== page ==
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The Beginner's Guide to Winter


Dropping temps don't mean you have to stay inside. Consider this your welcome kit to getting after it this season.

How to Be a Beginner (and Get Over Your Ego)

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Editor's Letter

I worked at Outside for four years before I learned to ski. Our office enjoys dawn patrols together and has unspoken late starts on powder days, so I’m pretty sure I set some kind of record. My Outside colleagues pushed me to learn, and I had one simple goal: to join my friends and coworkers on their monthly full-moon skin up our local hill.

Getting started wasn’t easy. Everyone had a different opinion about which skis, boots, and poles I should buy. One Santa Fe gear-shop employee even tried to talk me into a cross-country setup, claiming it’d be easier for me to learn nordic first. It was tough not to feel discouraged when my best friend, who started last year, too, was such a natural that he scored a job on ski patrol by the end of the season. Meanwhile I struggled with nasty blisters and painful shin bruises—until a colleague passed me the name of her favorite boot fitter and my friend asked me why I was wearing mid-rise socks instead of socks designed specifically for skiing. I pizzaed straight down the green runs, only embracing the French-fries stance after my partner convinced me that skiing turns would save my aching calves. In short, having knowledgeable friends to give me advice saved my beginner season.

Being a beginner is always intimidating, but especially as an adult. You’re experienced enough to feel self-conscious and compare yourself to everyone around you. It’s hard to figure out how to hone your technique, who you can tap as a mentor, and which gear is actually required to get started. I wish I’d had a collection of resources that offered everything I needed to know about the sport before I dove in—it might have saved me some bruises and blisters.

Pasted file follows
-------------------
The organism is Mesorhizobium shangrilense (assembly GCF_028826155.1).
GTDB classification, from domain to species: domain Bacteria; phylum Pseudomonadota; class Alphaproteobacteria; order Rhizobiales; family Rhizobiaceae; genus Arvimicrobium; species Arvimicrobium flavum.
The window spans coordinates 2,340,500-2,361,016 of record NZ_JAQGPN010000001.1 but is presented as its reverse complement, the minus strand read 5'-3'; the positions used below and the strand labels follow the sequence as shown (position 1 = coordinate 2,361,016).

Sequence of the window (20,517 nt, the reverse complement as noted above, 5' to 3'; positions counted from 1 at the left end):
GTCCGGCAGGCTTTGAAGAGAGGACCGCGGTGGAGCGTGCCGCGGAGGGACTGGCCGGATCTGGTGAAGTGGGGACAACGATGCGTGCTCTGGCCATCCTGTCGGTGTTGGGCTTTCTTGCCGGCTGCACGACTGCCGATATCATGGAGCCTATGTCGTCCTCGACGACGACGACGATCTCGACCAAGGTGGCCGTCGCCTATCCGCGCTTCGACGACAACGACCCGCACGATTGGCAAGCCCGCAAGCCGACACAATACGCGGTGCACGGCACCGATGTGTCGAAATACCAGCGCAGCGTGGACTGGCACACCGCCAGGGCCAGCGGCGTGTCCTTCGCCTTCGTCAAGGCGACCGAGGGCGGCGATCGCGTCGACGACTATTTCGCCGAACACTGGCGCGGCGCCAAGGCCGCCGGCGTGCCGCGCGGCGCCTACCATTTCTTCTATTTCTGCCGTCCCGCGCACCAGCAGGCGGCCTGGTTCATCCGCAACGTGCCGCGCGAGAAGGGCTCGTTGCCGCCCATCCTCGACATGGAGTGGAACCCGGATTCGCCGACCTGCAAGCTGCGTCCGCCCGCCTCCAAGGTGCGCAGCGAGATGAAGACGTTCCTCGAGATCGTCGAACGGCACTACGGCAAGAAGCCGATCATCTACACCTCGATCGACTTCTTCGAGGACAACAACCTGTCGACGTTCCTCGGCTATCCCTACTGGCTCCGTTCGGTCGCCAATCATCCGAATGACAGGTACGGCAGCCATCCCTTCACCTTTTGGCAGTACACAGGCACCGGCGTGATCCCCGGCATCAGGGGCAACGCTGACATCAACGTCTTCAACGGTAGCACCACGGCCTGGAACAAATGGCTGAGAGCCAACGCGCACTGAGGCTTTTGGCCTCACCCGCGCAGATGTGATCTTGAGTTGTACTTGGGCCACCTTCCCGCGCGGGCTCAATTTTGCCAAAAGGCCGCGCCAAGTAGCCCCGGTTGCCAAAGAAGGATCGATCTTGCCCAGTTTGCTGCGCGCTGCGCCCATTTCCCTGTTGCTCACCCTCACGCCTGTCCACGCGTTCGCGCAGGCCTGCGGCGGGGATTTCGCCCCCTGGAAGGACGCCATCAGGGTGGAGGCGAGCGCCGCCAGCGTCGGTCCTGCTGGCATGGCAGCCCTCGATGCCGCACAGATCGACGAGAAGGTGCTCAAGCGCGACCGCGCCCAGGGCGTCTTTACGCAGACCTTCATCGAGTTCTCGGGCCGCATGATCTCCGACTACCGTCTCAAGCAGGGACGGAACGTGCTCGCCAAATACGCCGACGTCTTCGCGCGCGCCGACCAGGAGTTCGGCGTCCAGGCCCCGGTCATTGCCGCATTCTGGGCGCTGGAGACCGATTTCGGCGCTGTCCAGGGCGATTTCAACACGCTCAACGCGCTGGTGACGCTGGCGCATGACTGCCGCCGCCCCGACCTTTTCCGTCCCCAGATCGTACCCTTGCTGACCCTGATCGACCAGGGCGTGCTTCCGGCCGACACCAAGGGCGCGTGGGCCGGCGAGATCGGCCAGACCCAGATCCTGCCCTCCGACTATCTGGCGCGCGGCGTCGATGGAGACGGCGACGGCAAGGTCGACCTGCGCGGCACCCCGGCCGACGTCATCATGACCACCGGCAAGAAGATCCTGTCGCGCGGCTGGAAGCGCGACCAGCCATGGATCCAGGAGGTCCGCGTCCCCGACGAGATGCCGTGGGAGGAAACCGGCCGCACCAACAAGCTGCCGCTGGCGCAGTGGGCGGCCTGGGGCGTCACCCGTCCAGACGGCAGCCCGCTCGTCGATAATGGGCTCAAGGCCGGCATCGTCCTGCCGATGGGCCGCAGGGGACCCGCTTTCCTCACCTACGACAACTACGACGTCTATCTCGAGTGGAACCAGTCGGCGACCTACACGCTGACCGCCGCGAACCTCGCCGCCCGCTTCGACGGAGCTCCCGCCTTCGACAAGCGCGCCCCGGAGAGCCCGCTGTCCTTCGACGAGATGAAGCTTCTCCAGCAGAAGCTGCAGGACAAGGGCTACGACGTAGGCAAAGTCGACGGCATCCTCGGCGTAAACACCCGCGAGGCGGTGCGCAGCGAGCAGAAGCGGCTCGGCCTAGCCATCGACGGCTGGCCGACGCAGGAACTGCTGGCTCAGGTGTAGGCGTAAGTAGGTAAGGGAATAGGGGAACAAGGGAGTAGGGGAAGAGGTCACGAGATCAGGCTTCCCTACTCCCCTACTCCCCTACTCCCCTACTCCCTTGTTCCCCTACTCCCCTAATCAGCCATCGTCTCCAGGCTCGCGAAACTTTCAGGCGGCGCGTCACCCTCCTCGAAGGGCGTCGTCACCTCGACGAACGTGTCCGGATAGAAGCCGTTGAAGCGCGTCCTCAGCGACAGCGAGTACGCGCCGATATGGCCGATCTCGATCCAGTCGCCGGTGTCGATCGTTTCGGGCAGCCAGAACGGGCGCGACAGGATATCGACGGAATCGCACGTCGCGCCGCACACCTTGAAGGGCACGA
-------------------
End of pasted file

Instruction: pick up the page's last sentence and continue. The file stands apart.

With a pandemic-induced record number of people heading to public lands, and COVID-19 forcing us to rethink how we recreate and après, we know a lot of you are looking for a little help getting started on winter activities. Our goal is to provide you a one-stop shop for learning how to embrace a new sport, the equipment you need to do it right, and tips for staying warm once you’re out there. Maybe you’re an avid backpacker but haven’t braved winter camping yet. Or maybe, like me, you’re brand-new to skiing. We’ve got you covered. We want this package to feel like your experienced friend this winter and be the stack of advice I could have used last year.

In the end, I did finally make it to a full-moon party on the mountain. Sure, I gave myself an hour head start, since I skin much slower than everyone I know. And I got so scared by how steep the uphill was that I ended up skiing down a cat track instead. But for 20 blissful minutes, as a dozen of us crammed into a tiny ski hut under the full January moon, I was a skier, passing around a flask of whiskey at the top of the run as I greeted friends and coworkers stumbling in from the cold. —Abigail Wise, digital managing director

Sports

Calling all rookies

Skills

Smart tips and expert advice

A Beginner's Guide to Staying Warm Outside

Getting outdoors in the winter doesn't have to be miserable. Here, musher Blair Braverman shares her top ten tips for keeping cozy in frigid temperatures.

Blair Braverman
Dec 10, 2020

How to Score the Mentor You Want

Looking for an outdoor mentor? So is everyone else. Here's how to make yourself a little more competitive.

Corey Buhay
Nov 1, 2019

Gear

The stuff you need to get out there and stay warm

How a Pro Musher Layers for Minus 30 Degrees

Blair Braverman answers your countless questions (How did she choose her parka? What are her favorite insulating materials? How does she pee?) about her Iditarod wardrobe, which is both lifesaving and affordable.

Blair Braverman
Feb 27, 2019

Cozy Up

Après looks a little different this year

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